The Old Switcheroo
In October 2014, when Voltaire in Kansas City would not break their posted no takeout policy, “Sonal B.” registered her disapproval with an extensive one-star report of the incident on Yelp. The woman made several mentions of her husband being a lawyer. From the review: “When my husband said that he was going to post a Yelp review about the way the restaurant was treating us, the manager questioned, ‘Are you a grown man and an adult?’”
Owner Wes Gartner posted a response to the review, the highlight of which was a role-reversal in which Sonal B. was asked to imagine her husband was being asked to handle a divorce, even though he’s a tax lawyer, and the questioner refusing to take that for an answer.
YOU: If you don’t represent me in my divorce, I’m going to post it all over the [most frequented social media review of lawyers] that you refused to provide me with the service I requested, and make baseless allegations about how you are very pretentious, arrogant and unprofessional. I will also try to prevent you from getting any additional business by damning you on said social media platform. Now will you represent me? ME: I don’t take kindly to threats.
Thanks for your feedback. We will let you know if we decide in the future to practice divorce law, I mean, provide “take-out” food.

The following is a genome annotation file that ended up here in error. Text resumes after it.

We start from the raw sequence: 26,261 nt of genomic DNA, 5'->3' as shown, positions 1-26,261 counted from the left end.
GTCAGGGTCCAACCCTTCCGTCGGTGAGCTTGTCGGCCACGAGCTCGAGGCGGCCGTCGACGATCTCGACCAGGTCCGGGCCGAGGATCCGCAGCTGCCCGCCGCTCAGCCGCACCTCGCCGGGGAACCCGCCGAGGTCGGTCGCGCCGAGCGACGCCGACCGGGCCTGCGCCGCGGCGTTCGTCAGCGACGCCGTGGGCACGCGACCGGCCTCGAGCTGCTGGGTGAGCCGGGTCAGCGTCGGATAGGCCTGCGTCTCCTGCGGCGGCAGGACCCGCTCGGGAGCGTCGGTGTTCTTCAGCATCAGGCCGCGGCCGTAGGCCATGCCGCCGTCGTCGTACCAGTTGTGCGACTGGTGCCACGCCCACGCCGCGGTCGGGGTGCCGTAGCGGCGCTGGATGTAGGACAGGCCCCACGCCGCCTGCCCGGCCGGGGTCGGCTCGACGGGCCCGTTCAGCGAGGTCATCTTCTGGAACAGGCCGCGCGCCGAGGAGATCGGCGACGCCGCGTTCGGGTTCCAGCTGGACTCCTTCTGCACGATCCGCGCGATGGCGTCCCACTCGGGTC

Sonal B.’s review and user profile have been deleted. Voltaire’s profile has 342 reviews removed for violating terms of service or content guidelines, which may have been the “notes of support” and other feedback following the flame-up.
Hating on the Hudson
Last August, the Union Street Guest House in Hudson, New York posted a policy stating “Please know that despite the fact that wedding couples love Hudson and our inn, your friends and families may not,” warning that guests leaving negative Yelp reviews would have $500 deducted from their deposit, to be refunded if they remove their review. The owners also posted aggressive responses to negative reviews. The New York Post’s Page Six noticed, then came the old fashioned Internet pile-on of protesting reviews.
After 3940 reviews were removed for violating Terms of Service or Content Guidelines, the guest house currently has a 1.5 star Yelp rating, out of 47 reviews, and with 53 others categorized as “not currently recommended.”